Tenei te tangata!!
I have always enjoyed travelling without the aid of a guidebook. There is a certain freedom to not knowing where you're going or when you are likely to get there. China of course presents it's own unique elements to this - a non literative alphabet always makes choosing the correct bus that little bit more random, and the fact that most of the places you get to visit don't see many (if any) westerners makes you the subject of great curiosity. The last area we wanted to have a look around in China was the 'Hakka' homelands in south of Fujian province, north west of Hong Kong. From Hangzhou to there, a distance of nearly 800km our guide books only had descriptions of two or three towns so we just looked at the map, tried to find the characters for the first town on the way (Chinese bus stations have maps painted on the wall showing all the towns serviced in Chinese which is very handy - a bit of cross referencing is required together with a helping of guesswork) and set off....
For reference the towns we visited on the first 'unknown' section were :-
Yangkang - very friendly but much bigger than we first suspected. The 'PVC door capital of China' which made Anne laugh a bit. Got one of the tastiest meals of the trip - more by luck than judgment.
Lishui - we didn't really want to go there but bought a bus ticket 'by mistake'. It was on the way anyway so not a major problem. Another huge city with two bus stations. Fortunately we found an English speaking chap who pointed us in right direction to get to the other bus station for routes south.
Yunghe - this was one of my favourites. At last a smaller place, the bus station was right on the edge of town so we could go for a walk in the countryside. We also managed to get a hotel room with a computer so we could upload a stack of photos - for just over 5.00GBP.
Taishun - our map showed at least two names for each of the towns heading south from here which made buying tickets a bit more interesting (as if it wasn't hard enough already!). This town was a bit grubbier but was set in very pretty mountain scenery. I think we were the first westerners to reach here by the looks we got. Remarkable for the huge number of large coy carp living in the very polluted river.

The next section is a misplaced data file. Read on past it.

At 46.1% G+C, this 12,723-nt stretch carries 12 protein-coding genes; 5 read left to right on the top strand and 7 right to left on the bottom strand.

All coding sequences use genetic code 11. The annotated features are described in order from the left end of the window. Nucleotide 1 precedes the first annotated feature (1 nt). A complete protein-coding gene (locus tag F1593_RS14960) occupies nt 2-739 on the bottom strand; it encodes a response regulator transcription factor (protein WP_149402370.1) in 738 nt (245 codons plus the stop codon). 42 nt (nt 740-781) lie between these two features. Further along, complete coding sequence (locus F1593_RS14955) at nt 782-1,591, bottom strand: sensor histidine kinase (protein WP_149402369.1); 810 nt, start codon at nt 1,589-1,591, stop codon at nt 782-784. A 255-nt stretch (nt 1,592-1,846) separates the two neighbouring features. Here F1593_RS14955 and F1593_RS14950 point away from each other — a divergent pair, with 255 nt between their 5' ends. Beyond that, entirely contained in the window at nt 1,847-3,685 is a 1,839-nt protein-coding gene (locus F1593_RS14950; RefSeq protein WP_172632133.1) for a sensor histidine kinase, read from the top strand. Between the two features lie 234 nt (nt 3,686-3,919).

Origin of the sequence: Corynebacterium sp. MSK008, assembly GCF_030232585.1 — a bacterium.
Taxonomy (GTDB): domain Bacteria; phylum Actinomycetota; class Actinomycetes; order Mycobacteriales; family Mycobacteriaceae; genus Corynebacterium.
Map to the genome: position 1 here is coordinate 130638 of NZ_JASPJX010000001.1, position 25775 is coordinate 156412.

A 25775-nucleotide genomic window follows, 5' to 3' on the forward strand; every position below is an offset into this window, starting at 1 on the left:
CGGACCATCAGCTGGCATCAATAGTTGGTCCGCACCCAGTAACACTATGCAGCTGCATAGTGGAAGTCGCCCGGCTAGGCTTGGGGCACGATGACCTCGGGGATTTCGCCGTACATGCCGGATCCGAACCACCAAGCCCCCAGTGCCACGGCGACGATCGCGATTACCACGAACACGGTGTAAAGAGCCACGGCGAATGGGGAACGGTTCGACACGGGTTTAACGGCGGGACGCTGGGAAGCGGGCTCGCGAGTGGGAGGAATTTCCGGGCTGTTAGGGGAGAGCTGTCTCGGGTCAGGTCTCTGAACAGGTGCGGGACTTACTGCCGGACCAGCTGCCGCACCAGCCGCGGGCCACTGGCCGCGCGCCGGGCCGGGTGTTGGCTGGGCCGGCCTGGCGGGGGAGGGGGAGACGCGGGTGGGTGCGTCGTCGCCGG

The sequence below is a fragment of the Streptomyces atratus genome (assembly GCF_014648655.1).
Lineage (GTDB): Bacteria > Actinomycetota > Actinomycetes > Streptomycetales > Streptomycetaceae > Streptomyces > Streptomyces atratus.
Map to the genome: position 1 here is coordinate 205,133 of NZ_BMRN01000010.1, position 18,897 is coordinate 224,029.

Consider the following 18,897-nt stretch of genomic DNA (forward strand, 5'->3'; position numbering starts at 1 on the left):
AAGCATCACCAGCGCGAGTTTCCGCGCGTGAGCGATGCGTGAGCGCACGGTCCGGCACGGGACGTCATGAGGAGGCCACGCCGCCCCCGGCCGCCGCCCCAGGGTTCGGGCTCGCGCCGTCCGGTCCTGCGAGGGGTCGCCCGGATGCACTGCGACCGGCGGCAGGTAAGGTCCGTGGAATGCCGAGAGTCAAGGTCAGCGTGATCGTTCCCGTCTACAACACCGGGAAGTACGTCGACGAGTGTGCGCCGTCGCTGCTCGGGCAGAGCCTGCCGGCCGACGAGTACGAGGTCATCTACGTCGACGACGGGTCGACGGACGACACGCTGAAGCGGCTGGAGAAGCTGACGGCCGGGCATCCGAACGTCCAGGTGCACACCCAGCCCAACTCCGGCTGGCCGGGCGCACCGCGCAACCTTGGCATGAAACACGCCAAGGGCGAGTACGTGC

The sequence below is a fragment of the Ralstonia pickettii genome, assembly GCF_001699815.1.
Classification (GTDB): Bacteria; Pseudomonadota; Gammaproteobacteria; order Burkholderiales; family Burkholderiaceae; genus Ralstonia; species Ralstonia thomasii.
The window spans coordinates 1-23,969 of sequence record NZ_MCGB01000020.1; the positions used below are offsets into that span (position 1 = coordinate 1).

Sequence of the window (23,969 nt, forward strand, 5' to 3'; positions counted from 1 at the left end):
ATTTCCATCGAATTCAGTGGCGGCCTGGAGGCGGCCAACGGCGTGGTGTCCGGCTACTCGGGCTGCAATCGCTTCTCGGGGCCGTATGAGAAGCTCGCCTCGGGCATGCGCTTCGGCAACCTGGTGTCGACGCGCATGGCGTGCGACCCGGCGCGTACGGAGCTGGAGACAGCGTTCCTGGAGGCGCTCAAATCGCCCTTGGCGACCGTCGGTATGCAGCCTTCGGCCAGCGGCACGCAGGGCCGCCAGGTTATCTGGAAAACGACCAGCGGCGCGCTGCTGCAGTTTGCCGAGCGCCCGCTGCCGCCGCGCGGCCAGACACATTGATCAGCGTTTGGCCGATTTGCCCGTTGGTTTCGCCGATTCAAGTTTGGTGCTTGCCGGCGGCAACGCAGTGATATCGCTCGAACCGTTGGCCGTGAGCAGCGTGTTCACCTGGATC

Yashong - just a change of buses as we crossed the provincial boundary into Fujian.
Fuding - the first town in Fujian looked like a really nice place, but we had decided to head down the coast and see if we could find a nice fishing village or something. Another change of bus station assisted by friendly locals.
Xiapu - the nice fishing village turned out to be a dump and left us wondering why we hadn't stayed in Fuding. A Chinese 'new city' full of neon lights and huge monumental buildings most of which were uninhabited, or were motorbike repair shops. Brand new bus station was very chaotic.
Ningde - the only place we could get to heading down the coast. Actually an 'old' town but too early in the day to stop. The road along the coast was a brand new expressway which carved through the hills in tunnels and across the river estuaries on stilts - very impressive.
Luoyuan - another place which looked to be in a good location on the map but turned out to be a bit of a tip. We had a walk around, ate some lunch and carried on south.
The next place down the road was Fuzhou - the provincial capital and one of the few places that did appear in the guidebook. We thought that we might rest up there for a day or two, but the city just seemed to be a larger version of the previous cities - and very busy. We felt that this wasn't really what we needed and continued south on the following day to another coastal town, Quanzhou. This was much more like it, a city with a rich history (apparently it was the largest port in the world at one time - a long time ago), Quanzhou had actually managed to retain much of it's old town. It was refreshing to be able to wander down the streets looking at the old temples and houses. We visited one temple where there were a couple of impressive stone pagodas and the remains of an old wooden ship which had been discovered (complete with cargo) in the old harbour back in the 1970's. The only downside of Quanzhou was the very persistent beggars who seemed to be getting more populous as we headed south.